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Walt Disney Co., Hollywood's biggest interactive TV skeptic, now wants to be a player.

Disney last week said it's planning an alliance to develop interactive video programming with Ameritech Corp., BellSouth Corp. and Southwestern Bell Corp.

But reflecting the caution of Disney Chairman-CEO Michael Eisner about the interactive market, the company said it hasn't decided on a time frame, how much money it may invest or other details.

Disney said the venture "could ultimately include" existing broadcasting and satellite networks, movies on demand, interactive home shopping, educational programs, games, travel assistance "and more."

There should also be opportunities for advertisers, said Tom Staggs, VP-corporate development and acquisitions.

Disney's announcement amounts to an open casting call to all companies-phone, cable, computer, software, media-making a role for themselves in interactive.

New-media guru Jonathan Seybold, publisher of the Seybold Report newsletters in Malibu, Calif., speculated Disney wanted to put the proposed interactive joint venture "into play" to see what other partners might surface.

In its initial stage, Disney and the three Baby Bells hope to form a joint venture allowing the phone companies to deliver programming. That could draw on Disney's vast movie and TV library as well as new interactive offerings. Disney could also distribute other entertainment companies' programming, much as it does now on the Disney Channel.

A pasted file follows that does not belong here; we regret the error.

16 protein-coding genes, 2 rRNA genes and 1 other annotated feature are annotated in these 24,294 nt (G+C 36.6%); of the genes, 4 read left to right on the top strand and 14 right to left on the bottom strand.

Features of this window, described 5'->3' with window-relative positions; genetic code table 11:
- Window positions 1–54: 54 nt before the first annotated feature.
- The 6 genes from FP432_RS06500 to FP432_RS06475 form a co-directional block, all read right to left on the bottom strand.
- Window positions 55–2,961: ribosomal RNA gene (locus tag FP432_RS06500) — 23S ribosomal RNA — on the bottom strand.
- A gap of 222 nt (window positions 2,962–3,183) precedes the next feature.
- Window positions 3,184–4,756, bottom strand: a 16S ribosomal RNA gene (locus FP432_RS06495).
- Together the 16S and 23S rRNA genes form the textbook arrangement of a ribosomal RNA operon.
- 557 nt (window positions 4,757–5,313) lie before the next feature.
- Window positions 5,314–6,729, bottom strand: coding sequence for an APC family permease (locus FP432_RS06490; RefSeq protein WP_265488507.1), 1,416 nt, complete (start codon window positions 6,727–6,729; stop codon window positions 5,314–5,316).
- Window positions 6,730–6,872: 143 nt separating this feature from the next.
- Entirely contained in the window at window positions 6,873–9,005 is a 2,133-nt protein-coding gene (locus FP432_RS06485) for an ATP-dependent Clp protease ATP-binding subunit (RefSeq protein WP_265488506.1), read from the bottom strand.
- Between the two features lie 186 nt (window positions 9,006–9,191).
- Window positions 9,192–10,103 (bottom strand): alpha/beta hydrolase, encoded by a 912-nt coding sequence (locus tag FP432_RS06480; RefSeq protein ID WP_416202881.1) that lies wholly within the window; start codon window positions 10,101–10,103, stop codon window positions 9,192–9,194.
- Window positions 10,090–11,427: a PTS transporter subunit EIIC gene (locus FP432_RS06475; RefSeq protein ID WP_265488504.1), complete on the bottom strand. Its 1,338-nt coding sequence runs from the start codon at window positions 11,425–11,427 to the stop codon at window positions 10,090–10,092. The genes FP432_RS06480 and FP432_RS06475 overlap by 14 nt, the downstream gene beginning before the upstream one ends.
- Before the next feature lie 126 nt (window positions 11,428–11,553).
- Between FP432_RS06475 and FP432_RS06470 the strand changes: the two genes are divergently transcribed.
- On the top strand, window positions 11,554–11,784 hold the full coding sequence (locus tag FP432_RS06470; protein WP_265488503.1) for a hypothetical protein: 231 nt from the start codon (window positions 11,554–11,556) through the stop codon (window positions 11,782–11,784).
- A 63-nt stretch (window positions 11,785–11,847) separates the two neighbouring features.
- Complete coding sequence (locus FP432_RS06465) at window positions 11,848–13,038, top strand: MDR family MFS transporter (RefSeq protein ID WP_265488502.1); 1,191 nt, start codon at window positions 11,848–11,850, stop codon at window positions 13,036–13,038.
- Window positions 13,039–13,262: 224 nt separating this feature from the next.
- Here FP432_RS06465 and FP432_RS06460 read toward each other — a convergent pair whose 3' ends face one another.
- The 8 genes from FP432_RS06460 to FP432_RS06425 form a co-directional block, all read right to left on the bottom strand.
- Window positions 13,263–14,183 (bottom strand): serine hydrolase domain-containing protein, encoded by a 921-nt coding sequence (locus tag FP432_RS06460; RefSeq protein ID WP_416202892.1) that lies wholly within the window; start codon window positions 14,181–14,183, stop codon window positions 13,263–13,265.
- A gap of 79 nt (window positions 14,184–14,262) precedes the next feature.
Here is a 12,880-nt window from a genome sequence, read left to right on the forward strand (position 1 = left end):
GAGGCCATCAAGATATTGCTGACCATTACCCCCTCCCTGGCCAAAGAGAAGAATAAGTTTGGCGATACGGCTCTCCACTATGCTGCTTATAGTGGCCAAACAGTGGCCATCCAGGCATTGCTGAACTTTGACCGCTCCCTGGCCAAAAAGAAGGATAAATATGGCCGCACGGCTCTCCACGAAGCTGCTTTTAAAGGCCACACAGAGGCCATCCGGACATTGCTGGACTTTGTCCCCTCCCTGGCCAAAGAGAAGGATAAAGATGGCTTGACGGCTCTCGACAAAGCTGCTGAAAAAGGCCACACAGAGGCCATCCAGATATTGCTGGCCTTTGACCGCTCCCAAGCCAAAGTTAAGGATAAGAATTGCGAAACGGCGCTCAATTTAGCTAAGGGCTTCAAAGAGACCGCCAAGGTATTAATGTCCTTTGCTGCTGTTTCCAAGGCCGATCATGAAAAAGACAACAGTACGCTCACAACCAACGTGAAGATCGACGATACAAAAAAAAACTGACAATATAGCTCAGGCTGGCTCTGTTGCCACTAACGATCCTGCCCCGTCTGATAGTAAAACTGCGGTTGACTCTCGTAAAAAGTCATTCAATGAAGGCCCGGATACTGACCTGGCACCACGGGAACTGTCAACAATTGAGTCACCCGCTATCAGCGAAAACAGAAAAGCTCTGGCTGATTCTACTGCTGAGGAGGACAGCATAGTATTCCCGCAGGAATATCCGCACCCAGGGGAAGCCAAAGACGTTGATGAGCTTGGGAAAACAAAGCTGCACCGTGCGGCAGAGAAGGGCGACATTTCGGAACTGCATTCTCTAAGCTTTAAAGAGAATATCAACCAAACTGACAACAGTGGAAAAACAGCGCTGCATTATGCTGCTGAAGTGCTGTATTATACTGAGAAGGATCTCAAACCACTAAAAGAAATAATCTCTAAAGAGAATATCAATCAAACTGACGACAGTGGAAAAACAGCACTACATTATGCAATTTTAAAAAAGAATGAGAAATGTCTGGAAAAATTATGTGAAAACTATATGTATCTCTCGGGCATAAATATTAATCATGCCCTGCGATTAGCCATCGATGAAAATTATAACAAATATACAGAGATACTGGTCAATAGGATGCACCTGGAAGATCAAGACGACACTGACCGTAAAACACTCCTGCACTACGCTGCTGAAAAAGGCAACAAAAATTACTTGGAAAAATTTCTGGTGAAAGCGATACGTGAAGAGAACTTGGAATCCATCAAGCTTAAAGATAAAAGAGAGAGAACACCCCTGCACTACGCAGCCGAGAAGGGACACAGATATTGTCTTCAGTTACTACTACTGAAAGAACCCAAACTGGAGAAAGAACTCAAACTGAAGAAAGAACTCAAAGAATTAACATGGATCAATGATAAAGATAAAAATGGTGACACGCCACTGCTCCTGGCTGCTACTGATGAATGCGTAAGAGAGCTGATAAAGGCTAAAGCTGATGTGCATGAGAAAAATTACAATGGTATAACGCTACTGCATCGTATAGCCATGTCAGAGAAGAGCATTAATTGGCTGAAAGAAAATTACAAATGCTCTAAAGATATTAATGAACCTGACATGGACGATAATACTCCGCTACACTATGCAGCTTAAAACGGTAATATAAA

But unlike that cable channel, sold by cable systems, there's a good chance Disney could sell the new video service directly to consumers, relying on partners to deliver the service.

"They've got the creative energy, the library of resources as well as the brand name to attract customers" to new interactive networks, said John Aronsohn, an analyst with the Yankee Group, a Boston consultancy.

Mr. Staggs said other phone companies or cable systems could be brought in as partners or licensees to distribute the service.

The venture would also develop a "navigator," or on-screen software, to move consumers through programming, conceivably using Disney characters.

A move into navigation software could pit Disney against numerous other companies-including Microsoft Corp., Apple Computer and Bell Atlantic Corp.-that are trying to create the interactive software standard.

But "it is possible that some of those companies" will be brought in as partners, Mr. Staggs said.

Despite the presence of the Bells and whistles like the navigator, Disney isn't shifting from Mr. Eisner's focus on programming.

While rivals like Time Warner are building interactive video networks, Disney is seeking alliances with technology companies as one more way to distribute content. That's not much different from the way Disney embraced such earlier new media as TV, cable, satellite, videotape, videogames and computer software, the latter through a recent venture with Microsoft.

"We're first and foremost a programming and entertainment company," Mr. Staggs said. "This is not fundamentally an investment in technology."

Mr. Eisner raised the possibility in the annual report last December that Disney would be "strategically affiliated" with computer, phone, cable and satellite companies.

"What we will not do is become an investor in technology as a sole means to an end," he wrote. "We will not stray from our commitment to content."

Disney's disclosure came as Mr. Eisner was just returning from what a spokesman referred to as a "hiatus"-quadruple heart bypass surgery in July.

"Part of what Disney has to do is show that it is continuing to move forward even in his recovery period," Mr. Seybold said.

Elsewhere at Disney, a theme park division spokesman said Leo Burnett USA, Chicago, is working on a project assignment "studying market segments."

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